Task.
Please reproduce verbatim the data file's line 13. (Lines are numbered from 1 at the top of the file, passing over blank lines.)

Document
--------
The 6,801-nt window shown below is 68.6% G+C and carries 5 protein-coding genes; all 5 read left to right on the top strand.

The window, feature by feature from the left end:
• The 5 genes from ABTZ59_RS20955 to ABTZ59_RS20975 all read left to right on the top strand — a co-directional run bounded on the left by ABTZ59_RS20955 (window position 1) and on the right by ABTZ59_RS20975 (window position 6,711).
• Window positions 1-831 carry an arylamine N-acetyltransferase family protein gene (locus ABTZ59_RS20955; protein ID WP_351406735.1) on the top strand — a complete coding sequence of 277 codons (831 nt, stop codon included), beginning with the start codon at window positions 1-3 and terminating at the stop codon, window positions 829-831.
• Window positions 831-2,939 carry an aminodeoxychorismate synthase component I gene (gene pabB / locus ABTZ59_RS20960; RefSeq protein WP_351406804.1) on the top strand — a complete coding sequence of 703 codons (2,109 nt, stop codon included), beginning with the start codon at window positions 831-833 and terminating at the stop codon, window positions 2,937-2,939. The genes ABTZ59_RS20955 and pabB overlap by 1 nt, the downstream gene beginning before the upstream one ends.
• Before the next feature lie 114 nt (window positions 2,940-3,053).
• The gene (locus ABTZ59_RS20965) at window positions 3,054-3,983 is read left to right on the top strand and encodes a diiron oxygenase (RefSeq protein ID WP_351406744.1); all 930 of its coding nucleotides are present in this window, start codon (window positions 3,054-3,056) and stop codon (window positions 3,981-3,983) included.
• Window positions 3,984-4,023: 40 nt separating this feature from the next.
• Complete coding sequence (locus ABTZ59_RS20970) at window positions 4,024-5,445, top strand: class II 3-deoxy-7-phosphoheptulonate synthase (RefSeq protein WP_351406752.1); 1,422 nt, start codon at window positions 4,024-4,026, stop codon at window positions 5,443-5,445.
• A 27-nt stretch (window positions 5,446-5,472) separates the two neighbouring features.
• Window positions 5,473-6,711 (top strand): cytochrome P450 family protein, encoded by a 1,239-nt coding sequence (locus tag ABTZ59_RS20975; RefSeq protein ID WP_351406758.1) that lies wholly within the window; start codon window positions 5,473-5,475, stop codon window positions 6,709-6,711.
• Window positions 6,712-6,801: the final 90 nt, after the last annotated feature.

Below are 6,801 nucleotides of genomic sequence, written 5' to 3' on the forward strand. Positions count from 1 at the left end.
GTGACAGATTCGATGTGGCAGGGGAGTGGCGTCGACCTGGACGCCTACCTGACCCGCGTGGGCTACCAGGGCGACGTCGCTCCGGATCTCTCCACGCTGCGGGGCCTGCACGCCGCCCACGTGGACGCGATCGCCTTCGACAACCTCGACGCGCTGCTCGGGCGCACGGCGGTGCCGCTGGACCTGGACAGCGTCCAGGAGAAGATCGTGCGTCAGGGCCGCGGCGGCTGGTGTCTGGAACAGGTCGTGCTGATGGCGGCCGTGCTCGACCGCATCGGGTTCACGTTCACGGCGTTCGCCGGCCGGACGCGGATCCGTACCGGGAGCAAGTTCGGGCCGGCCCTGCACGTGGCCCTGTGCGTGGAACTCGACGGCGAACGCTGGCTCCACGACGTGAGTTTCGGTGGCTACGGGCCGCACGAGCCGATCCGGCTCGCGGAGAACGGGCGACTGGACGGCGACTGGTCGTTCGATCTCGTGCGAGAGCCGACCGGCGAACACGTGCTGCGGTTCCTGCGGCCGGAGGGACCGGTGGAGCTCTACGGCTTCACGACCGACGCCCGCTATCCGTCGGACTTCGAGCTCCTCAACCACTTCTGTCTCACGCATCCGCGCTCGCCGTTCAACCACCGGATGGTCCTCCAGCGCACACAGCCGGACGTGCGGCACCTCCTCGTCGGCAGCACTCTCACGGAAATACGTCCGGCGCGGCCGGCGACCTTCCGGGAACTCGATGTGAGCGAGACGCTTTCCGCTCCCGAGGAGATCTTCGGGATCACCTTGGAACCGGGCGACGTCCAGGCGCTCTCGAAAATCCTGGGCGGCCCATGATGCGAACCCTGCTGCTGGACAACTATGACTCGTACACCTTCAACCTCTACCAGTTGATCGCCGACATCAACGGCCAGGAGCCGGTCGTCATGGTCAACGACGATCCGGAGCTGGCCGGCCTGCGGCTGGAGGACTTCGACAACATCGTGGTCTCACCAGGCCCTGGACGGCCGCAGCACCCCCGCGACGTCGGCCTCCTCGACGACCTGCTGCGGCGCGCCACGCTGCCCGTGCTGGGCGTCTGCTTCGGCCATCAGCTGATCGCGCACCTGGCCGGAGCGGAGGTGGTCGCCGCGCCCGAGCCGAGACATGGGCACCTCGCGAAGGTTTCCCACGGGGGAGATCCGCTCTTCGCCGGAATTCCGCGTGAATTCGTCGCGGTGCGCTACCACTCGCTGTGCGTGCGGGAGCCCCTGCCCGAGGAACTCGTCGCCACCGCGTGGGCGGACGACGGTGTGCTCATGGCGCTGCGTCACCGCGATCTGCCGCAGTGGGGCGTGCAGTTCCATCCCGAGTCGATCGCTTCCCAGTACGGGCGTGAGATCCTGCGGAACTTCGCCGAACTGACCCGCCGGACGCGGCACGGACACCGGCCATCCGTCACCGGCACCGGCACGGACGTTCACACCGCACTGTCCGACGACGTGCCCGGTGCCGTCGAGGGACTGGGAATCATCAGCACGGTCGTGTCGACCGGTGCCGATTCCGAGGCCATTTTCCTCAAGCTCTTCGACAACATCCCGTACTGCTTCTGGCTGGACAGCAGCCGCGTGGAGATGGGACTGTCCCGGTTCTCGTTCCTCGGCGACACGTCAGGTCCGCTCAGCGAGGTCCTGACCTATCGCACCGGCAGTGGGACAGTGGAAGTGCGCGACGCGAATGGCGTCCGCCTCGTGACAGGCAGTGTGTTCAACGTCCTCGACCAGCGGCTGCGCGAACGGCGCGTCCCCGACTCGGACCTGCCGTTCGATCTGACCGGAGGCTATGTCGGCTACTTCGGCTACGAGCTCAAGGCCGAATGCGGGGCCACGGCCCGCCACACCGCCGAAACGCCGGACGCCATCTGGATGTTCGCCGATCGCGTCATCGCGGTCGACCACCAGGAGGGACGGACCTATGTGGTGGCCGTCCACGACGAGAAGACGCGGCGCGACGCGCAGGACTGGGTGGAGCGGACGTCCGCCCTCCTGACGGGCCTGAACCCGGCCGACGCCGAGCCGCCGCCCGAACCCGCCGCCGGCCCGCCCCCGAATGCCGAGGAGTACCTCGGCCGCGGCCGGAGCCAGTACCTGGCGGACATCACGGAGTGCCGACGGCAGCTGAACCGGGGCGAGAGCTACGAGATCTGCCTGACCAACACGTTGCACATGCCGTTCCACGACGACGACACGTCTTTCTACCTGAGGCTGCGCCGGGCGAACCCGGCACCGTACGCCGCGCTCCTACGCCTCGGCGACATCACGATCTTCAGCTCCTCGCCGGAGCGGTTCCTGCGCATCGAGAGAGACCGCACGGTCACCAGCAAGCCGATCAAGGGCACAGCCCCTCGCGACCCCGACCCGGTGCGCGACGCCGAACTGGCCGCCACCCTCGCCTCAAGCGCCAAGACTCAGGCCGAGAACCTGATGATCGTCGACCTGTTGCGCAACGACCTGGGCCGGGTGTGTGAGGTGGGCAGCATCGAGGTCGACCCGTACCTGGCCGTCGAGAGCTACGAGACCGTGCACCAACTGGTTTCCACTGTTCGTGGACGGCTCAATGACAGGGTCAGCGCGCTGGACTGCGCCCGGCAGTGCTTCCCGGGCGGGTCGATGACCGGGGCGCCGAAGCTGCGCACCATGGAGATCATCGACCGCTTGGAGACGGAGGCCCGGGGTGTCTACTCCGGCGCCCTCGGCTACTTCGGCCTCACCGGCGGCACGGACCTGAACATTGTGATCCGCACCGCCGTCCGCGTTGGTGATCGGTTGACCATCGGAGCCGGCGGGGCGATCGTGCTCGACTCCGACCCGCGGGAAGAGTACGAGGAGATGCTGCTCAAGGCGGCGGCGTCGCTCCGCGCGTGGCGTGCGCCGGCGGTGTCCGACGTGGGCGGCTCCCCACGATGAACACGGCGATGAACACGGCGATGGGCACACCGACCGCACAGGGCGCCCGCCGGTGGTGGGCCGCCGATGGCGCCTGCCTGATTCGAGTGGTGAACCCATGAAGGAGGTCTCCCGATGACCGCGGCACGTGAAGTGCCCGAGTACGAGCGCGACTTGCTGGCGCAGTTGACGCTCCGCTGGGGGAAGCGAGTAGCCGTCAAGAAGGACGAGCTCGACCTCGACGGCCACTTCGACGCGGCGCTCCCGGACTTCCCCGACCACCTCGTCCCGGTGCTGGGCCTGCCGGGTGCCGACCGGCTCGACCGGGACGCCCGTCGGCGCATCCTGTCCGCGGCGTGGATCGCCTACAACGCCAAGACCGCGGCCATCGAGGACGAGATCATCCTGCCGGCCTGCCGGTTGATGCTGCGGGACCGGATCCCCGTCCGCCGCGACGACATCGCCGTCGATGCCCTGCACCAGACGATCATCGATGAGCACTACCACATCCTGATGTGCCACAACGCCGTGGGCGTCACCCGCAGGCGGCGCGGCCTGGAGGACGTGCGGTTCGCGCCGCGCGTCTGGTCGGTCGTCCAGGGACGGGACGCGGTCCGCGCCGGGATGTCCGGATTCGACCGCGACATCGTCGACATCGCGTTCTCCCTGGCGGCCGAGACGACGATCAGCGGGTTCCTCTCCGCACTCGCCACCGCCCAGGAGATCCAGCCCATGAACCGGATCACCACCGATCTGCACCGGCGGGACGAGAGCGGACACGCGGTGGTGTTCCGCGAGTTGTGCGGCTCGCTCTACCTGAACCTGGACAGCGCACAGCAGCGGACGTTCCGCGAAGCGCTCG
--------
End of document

Below are 6,801 nucleotides of genomic sequence, written 5' to 3' on the forward strand. Positions count from 1 at the left end.